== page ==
“This would be a major shift in terms of the rhythm of daily life of children and families of children at those ages,” Matthew M. Davis, the director of the National Poll on Children’s Health and a professor of pediatrics and internal medicine at the U-M Medical School, told The Huffington Post. “It’s too early to say it’s a movement across the country, but with half of parents saying they’re willing to support a shift toward later school start times, our study supports that when schools consider making this shift many parents are going to be in favor of it.”
The poll also revealed some of the complications that starting later could cause. Of the parents who remained unconvinced about delaying start times, many cited obstacles such as financial burdens, transportation issues and shortened windows for after-school activities.
Thirty minutes may not seem like a big deal, but as Winter said, “If you’re starving, nobody turns their back on a half a plate of food!” Even a 15- or 20-minute delay at least sends the message that a school or school system values sleep and the ever-expanding research about its importance, he said. “There may not be a way for us to completely eliminate the school start time [issue], but we are at least taking steps to move in that direction.”
In Kenston, Ohio, officials decided in 2012 to change middle and high school start times from 7:20 a.m. to 7:50 a.m. “Beyond medical studies, when you step back and look at students getting up for school between 5:30 and 6 a.m. to catch a bus by 6:30 a.m. with many juggling jobs, sports, homework and extracurricular activities, there had to be a better way,” Robert Lee, then-superintendent in Kenston, told the News-Herald at the time.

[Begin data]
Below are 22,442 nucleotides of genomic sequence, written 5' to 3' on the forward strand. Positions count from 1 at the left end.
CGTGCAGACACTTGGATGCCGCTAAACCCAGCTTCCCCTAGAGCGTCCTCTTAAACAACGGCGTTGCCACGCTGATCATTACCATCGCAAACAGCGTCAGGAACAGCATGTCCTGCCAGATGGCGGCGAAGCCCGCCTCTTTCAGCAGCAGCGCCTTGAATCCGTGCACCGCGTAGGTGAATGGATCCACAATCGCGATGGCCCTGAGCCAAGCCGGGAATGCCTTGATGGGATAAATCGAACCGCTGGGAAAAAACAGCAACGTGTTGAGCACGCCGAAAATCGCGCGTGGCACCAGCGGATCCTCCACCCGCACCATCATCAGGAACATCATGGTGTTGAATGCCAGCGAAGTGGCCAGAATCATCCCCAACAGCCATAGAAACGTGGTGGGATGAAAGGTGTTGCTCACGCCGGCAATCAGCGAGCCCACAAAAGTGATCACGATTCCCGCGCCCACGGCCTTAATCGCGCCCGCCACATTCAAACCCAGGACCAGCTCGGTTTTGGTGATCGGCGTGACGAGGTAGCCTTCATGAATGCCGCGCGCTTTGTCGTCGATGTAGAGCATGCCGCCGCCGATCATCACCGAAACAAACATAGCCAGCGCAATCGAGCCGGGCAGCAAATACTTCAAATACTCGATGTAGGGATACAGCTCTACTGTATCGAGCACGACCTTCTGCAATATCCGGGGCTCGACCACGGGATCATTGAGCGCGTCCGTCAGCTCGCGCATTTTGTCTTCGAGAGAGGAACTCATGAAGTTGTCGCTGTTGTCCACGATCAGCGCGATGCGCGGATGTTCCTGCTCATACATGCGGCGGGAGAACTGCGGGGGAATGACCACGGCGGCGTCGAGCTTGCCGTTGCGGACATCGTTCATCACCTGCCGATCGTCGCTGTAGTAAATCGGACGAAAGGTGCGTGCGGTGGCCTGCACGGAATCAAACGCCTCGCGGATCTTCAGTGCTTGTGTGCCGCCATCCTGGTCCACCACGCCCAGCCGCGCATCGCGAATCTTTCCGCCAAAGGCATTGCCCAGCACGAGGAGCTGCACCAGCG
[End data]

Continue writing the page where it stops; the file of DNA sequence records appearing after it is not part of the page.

While Kenston doesn’t have statistical data reflecting the payoffs of the change, current Superintendent Nancy Santilli said the switch has been positive. “It has worked well for our district allowing our younger students a little more ‘sleep’ time and hopefully mornings that are not as rushed and stress filled,” she wrote to HuffPost in an email. She added that students now board their buses in daylight, which adds an additional layer of safety to the a.m. hours.
Fairfax County in Virginia plans to implement a later school start time for the 2015-2016 school year. In a video statement on the Fairfax County’s Public Schools cable channel, Superintendent Karen Garza said that the school board was prompted to reevaluate school start times after reviewing “compelling scientific evidence” supporting such a move for teens. The school board provided the community with a number of proposed revisions to the schedule, ultimately deciding all high schools will start between 8 and 8:10 a.m.
“Because we are such a large and diverse district, these changes will be easier for some parents and more challenging for others,” Garza said in the video statement, “but in the end our goal is to improve our students’ safety, health and academic performance.”